Where science and tech meet creativity.

broccoflower1.jpgTonight at my home university (SIUE) we have a special guest speaker, Dr. Christopher Sorensen of Kansas State University, giving a talk on his research (more on that below). I’m currently sitting in the audience waiting through the 10 million distinguished introductions for the talk to begin. I had the opportunity to meet with Sorensen earlier today and was struck with what a cordial person he is. He was interested in learning a little bit about everyone around him and honestly was interested in talking with students and the most junior of faculty. While there are many extremely nice people in science, I’m still always caught off guard when the most distinguished individuals come off as just the nice guy next door.

Sorensen, in reality, isn’t just the guy next door. He holds 5 patents, has written over 200 research papers, and has won numerous awards for his teaching and research, including the Carnegie Foundation Professor of the Year award and the David Sinclair Award for his work on aerosol fractals.

Tonight, he’s giving a talk titled: “Fire, Fractals and the Divine Proportion” and it’s finally starting.

His primary areas of research are aerosols and colloids – Basically the study of suspended particles. For instance clouds are nothing more than water (and pollutants) suspended in our atmosphere (this makes them an aerosol). Colloids are the liquid equivalent, with particles suspended in fluid. Both these systems are in non-equilibrium, and they rest a breath away from collapse. Ever drop vinegar into milk? The run away curdling of the cream is a collapse of a temporarily balanced colloid.

Of all the different types of aerosols to talk about, tonight Sorensen’s focusing on soot. Coming from Kansas State, he lives in a land of prairie fires and airborne ash. It isn’t the only place that fire exists, however. Researchers working to understand fire set all sorts of cool stuff a lite. In one image he showed a “swimming pool” at Los Alamos (a pool fire) that had been filled with jet fuel and set on fire. The flame shot tens of feet into the air. He also showed a giant tank filled with coal that was experimentally set a blaze. Soot Soot Soot. And if you (as he did) look in your tail pipe, you’ll find still more fire by-products (that would be more soot).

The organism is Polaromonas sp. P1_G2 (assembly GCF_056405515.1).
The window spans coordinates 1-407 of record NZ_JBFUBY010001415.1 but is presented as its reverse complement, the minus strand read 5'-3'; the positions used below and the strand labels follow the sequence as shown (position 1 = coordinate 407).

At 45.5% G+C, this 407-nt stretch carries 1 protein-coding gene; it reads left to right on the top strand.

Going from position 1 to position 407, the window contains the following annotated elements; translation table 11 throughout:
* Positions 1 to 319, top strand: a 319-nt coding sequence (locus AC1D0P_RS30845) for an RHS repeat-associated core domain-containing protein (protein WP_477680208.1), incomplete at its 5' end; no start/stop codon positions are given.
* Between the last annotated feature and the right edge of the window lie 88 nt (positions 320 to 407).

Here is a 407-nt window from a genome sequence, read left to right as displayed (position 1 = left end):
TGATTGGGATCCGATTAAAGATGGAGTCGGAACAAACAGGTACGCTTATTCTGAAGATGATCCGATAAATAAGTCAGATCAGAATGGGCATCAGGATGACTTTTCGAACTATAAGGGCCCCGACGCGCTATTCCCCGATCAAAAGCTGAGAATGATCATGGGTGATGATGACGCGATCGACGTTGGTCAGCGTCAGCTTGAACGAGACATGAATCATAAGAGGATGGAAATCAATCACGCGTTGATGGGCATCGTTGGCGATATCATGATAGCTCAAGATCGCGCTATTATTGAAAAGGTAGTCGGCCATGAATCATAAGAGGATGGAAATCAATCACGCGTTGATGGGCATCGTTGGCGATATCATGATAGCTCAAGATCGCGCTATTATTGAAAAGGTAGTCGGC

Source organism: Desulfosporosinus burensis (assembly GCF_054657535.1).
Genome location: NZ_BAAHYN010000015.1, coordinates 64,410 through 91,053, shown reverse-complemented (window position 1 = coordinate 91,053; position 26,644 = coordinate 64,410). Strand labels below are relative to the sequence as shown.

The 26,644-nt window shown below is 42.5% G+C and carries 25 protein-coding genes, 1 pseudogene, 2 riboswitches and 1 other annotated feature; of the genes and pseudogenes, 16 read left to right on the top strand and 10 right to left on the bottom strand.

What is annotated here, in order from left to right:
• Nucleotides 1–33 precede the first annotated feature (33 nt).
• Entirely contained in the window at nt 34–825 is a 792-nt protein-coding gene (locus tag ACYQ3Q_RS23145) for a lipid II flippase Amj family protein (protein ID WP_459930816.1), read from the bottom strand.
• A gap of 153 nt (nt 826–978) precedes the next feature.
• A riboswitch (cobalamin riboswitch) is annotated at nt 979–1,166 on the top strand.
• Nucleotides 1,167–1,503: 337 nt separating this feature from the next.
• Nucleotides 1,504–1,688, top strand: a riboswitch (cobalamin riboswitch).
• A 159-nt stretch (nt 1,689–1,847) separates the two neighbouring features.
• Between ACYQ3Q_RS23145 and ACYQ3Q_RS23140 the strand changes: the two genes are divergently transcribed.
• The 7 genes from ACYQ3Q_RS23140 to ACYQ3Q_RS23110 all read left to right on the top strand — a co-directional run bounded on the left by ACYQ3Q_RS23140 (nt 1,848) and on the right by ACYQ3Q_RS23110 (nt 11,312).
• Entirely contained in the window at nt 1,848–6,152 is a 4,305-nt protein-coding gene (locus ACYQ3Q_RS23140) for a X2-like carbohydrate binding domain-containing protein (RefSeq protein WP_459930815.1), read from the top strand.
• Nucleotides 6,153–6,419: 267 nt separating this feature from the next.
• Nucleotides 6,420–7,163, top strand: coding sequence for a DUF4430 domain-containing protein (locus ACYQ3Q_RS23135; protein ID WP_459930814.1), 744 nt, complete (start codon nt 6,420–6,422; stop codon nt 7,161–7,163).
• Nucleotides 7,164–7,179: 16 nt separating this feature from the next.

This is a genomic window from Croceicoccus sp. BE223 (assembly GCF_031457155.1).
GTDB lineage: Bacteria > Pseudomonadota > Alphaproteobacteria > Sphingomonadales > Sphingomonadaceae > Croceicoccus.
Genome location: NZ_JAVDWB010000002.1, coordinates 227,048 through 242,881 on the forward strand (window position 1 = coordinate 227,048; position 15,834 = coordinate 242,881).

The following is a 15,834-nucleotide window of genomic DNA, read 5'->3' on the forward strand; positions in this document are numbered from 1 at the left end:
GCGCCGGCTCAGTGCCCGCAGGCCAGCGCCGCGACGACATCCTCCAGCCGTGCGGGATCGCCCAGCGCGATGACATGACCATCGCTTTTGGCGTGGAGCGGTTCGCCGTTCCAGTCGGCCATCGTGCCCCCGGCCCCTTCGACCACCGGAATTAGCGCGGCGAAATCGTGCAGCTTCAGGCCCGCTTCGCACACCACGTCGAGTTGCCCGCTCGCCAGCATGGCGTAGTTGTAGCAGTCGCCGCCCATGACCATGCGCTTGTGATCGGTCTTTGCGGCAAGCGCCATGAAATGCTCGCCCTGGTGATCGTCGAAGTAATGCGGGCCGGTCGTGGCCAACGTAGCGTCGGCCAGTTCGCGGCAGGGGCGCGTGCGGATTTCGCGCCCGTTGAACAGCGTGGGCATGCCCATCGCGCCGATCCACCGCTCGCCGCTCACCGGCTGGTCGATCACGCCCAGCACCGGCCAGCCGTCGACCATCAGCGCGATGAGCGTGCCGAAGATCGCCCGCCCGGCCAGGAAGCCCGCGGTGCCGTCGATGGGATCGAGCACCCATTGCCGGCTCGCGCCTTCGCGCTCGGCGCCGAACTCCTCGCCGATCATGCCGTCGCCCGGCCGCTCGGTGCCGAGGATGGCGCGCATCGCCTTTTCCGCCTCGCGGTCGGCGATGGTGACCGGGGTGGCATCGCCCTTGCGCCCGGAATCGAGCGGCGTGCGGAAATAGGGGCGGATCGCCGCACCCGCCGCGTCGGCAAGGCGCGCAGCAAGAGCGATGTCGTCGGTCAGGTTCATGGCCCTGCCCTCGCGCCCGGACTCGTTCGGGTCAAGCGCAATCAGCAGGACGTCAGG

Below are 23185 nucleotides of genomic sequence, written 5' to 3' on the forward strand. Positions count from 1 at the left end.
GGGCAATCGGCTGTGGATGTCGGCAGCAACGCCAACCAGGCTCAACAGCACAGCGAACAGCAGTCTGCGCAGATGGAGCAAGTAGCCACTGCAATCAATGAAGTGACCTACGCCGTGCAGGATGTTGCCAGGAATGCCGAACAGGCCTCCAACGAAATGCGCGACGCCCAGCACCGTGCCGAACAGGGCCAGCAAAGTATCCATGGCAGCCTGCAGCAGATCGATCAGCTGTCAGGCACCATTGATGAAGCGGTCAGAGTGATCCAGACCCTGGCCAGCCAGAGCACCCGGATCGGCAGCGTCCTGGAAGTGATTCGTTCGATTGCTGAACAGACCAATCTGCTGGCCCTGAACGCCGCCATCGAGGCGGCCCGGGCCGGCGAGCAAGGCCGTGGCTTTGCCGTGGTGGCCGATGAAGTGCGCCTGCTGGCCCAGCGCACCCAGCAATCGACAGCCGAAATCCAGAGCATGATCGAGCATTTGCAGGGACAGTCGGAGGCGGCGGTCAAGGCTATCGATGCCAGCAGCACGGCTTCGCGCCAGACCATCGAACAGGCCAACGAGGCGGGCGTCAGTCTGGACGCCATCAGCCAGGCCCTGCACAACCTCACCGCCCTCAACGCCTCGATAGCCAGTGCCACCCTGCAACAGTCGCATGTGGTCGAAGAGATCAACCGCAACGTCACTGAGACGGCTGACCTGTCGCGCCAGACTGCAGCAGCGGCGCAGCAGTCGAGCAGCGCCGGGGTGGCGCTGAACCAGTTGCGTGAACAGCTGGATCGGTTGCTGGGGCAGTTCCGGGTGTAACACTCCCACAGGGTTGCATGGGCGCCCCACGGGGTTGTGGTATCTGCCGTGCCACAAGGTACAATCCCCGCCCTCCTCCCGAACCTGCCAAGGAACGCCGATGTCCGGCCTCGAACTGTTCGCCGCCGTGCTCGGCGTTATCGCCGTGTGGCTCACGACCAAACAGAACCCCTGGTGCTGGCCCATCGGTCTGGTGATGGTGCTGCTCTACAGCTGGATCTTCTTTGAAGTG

Looked at soot beneath an electron microscope, it becomes networks of little circular particles joined together into a lacy aggregate. This soot has a magical property to it: It is scale invariant. This means you can look at it across many different size scales, from 100 microns to 1000 microns to even larger, and as you zoom out and out and out, the image doesn’t change. Another word for scale invariant is that something is a fractal.

Fractals crop up everywhere. The coastline of England is invariant from island sized scales to foot print sized scales – it is simply broken and craggy to both the ant and the airplane pilot. Mountains (sans vegetation) is the same way, with both pebbles and peaks equally reach for the sky with equal geometric shapes. It keeps going, from twigs to trees, and broccoflower (image above: Sasha Harris-Cronin) clumps to heads all show the same structure. And even crumpled paper from the tinest shred to the biggest piece of new paper fractally folds in similar ways.

Fractals are amazing, and not only are they visibly stunning, they are also mathematically definable and understandable. For instance, we talk about how things scale; if you double the size of a human – make them twice as tall, twice and fat, etc – their mass goes up as the cube (2x2x2 = 2 cubed). Other objects have different ways that they grow. It is possible through mathematical analysis to figure out the fractal number of any scale invariant object.